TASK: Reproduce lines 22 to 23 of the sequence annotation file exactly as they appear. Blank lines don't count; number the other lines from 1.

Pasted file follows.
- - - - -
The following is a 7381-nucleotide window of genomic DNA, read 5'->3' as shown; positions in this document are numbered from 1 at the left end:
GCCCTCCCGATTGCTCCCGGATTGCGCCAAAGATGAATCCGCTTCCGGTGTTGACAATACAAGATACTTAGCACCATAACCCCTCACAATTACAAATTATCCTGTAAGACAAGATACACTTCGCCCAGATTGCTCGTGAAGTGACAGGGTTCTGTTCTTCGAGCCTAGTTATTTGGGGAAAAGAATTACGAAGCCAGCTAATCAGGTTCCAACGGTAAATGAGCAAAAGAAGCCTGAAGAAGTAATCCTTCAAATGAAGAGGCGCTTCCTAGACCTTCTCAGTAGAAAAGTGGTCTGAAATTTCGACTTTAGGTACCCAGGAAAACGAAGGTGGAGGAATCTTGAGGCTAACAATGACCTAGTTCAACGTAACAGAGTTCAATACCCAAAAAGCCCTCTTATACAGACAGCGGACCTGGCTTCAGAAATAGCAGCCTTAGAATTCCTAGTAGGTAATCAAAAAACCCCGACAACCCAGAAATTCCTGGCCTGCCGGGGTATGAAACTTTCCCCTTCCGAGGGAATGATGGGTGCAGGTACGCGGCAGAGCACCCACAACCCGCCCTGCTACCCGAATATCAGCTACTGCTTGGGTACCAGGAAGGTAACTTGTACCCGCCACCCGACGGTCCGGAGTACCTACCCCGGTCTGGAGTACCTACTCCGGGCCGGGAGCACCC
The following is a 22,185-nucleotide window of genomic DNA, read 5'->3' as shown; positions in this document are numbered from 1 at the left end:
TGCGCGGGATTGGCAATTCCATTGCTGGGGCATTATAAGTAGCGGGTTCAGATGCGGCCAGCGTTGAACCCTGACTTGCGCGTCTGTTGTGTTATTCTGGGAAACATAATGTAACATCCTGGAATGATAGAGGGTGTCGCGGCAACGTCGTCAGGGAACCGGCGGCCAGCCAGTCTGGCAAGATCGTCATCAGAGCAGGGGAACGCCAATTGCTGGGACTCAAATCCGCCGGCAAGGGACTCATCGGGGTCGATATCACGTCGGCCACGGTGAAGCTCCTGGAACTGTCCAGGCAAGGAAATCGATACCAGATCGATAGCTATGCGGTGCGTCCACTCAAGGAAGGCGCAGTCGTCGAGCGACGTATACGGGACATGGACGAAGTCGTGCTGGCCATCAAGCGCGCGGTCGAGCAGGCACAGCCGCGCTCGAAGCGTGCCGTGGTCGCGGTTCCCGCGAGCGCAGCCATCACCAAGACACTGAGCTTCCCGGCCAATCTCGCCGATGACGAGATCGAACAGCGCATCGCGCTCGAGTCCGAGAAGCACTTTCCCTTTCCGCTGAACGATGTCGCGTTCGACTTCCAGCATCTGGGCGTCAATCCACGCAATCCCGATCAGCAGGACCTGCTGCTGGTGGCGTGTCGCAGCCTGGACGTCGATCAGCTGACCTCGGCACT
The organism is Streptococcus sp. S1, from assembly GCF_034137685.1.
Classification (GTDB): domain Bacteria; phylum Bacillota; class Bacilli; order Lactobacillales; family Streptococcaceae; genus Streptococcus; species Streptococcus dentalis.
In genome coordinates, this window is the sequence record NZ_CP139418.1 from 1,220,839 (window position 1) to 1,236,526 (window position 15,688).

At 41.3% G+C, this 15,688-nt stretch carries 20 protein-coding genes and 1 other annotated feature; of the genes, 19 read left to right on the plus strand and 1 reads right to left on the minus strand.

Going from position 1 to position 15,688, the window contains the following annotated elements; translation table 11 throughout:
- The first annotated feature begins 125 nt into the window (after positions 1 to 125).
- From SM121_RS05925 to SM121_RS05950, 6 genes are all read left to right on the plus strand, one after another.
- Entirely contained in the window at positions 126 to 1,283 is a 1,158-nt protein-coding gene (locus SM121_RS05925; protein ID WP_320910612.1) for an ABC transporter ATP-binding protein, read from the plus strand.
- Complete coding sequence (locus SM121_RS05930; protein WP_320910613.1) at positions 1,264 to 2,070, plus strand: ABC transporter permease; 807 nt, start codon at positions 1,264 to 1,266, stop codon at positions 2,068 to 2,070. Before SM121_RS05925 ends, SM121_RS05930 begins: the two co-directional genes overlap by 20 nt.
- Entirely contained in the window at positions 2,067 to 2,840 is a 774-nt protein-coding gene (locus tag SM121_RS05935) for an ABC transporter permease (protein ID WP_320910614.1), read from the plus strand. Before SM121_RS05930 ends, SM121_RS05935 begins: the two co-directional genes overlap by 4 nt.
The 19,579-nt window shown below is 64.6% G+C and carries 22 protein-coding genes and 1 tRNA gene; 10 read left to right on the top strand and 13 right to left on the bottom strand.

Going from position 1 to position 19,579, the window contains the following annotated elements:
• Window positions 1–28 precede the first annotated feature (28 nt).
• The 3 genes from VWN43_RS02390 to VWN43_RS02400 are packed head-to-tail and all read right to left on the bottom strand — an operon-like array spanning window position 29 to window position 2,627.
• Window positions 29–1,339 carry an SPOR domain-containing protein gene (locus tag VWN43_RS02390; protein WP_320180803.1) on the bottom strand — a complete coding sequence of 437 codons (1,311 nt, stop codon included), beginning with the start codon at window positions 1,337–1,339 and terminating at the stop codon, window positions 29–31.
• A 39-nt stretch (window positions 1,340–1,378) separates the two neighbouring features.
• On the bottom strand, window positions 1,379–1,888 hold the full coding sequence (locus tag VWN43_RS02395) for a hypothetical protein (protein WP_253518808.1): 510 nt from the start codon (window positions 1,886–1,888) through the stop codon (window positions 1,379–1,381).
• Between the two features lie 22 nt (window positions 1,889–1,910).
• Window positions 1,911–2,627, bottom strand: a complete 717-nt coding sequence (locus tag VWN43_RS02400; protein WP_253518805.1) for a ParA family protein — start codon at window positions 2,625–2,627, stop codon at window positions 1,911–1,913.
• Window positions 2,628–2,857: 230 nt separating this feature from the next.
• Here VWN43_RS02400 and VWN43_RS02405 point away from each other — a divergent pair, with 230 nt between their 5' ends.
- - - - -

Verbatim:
• Between the two features lie 22 nt (window positions 1,889–1,910).
• Window positions 1,911–2,627, bottom strand: a complete 717-nt coding sequence (locus tag VWN43_RS02400; protein WP_253518805.1) for a ParA family protein — start codon at window positions 2,625–2,627, stop codon at window positions 1,911–1,913.